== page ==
Becauseexposure to people, places and objects previously associated with adrug habit can trigger overwhelming memory-based cravings, many formerdrug users often relapse into drug-taking behavior.
But a studyled by John F. Marshall, a researcher in UCI’s Center for theNeurobiology of Learning and Memory, shows that memory for placesassociated with cocaine use can be strikingly altered by inactivating aspecific protein called ERK (extracellular signal-regulated kinase) inthe brains of animals. Especially significant is the finding thatadministering the inactivator compound immediately after recall of thecocaine-associated places also continued to blur memories of thoseplaces weeks later. This research provides novel insights into thebrain mechanisms underlying relapse and suggests a new strategy fordeveloping addiction treatments.
Study results appear in the Sept. 15 issue of Neuron.
“Ourfindings suggest that memories responsible for relapse in drug addictsmay be similarly disrupted by a therapeutic agent targeting ERK orrelated proteins,” Marshall said. “This work, however, is a first steptoward subsequent efforts that can produce effective drug-addictiontherapies.”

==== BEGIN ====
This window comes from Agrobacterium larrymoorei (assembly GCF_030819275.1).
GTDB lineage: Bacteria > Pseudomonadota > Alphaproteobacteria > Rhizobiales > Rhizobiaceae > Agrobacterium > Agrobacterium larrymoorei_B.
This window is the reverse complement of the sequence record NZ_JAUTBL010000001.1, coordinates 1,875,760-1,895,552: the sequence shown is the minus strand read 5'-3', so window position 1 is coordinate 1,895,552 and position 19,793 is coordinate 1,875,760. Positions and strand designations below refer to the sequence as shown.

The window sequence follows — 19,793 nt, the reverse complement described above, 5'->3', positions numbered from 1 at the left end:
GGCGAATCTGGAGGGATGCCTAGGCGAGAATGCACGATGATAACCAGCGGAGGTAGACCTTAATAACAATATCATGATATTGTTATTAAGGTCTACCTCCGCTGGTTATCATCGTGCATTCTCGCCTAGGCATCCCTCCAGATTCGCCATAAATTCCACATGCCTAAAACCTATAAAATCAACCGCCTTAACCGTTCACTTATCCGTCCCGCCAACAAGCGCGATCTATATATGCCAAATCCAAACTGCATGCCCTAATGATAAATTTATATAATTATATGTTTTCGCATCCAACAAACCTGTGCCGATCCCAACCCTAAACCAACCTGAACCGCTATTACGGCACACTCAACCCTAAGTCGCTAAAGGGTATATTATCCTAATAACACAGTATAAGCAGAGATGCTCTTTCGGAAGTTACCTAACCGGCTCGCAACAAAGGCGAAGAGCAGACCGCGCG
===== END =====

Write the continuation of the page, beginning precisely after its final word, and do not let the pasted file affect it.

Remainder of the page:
In the study, Marshall and graduate student CourtneyA. Miller employed rats that shuttled between two distinctiveenvironments, one which offered cocaine. Because of the drug’s strongrewarding properties, these animals quickly learned which of the twocompartments was associated with the cocaine and preferred to spendtime in that environment.
The researchers were then able toblock the rats’ strong memory for the cocaine-associated environment byinfusing a drug that inactivates ERK – a chemical compound called U0126– into a brain region that rewards learning. Most importantly, thisinhibitory effect was long lasting, with the memory blocked for atleast two weeks after the single infusion.
Continuing research byMarshall and his colleagues investigates how this ERK inactivationaffects the brain to block memory for cocaine-associated places.
Marshallis professor of neurobiology and behavior in the UCI School ofBiological Sciences. The National Institute of Drug Abuse providedsupport for the study.
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